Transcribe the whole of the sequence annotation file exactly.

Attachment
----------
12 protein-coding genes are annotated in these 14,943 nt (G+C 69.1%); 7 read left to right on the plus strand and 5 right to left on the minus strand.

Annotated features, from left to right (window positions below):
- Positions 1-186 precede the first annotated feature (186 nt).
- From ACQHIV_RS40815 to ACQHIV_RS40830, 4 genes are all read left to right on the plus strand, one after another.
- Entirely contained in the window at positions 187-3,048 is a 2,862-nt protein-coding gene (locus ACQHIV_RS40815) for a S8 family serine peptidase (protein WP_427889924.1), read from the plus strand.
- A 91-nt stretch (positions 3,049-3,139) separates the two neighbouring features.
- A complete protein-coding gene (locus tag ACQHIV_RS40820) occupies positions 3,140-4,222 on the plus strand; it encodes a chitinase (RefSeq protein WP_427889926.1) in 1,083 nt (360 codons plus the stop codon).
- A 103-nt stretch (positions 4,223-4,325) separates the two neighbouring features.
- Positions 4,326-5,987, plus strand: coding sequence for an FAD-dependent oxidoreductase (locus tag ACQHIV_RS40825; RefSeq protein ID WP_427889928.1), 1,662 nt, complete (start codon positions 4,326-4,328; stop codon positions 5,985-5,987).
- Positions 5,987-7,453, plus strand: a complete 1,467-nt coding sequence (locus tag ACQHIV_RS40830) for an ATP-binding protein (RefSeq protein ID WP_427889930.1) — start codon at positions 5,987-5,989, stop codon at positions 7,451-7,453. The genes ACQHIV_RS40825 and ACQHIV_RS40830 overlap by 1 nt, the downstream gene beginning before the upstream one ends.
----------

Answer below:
12 protein-coding genes are annotated in these 14,943 nt (G+C 69.1%); 7 read left to right on the plus strand and 5 right to left on the minus strand.

Annotated features, from left to right (window positions below):
- Positions 1-186 precede the first annotated feature (186 nt).
- From ACQHIV_RS40815 to ACQHIV_RS40830, 4 genes are all read left to right on the plus strand, one after another.
- Entirely contained in the window at positions 187-3,048 is a 2,862-nt protein-coding gene (locus ACQHIV_RS40815) for a S8 family serine peptidase (protein WP_427889924.1), read from the plus strand.
- A 91-nt stretch (positions 3,049-3,139) separates the two neighbouring features.
- A complete protein-coding gene (locus tag ACQHIV_RS40820) occupies positions 3,140-4,222 on the plus strand; it encodes a chitinase (RefSeq protein WP_427889926.1) in 1,083 nt (360 codons plus the stop codon).
- A 103-nt stretch (positions 4,223-4,325) separates the two neighbouring features.
- Positions 4,326-5,987, plus strand: coding sequence for an FAD-dependent oxidoreductase (locus tag ACQHIV_RS40825; RefSeq protein ID WP_427889928.1), 1,662 nt, complete (start codon positions 4,326-4,328; stop codon positions 5,985-5,987).
- Positions 5,987-7,453, plus strand: a complete 1,467-nt coding sequence (locus tag ACQHIV_RS40830) for an ATP-binding protein (RefSeq protein ID WP_427889930.1) — start codon at positions 5,987-5,989, stop codon at positions 7,451-7,453. The genes ACQHIV_RS40825 and ACQHIV_RS40830 overlap by 1 nt, the downstream gene beginning before the upstream one ends.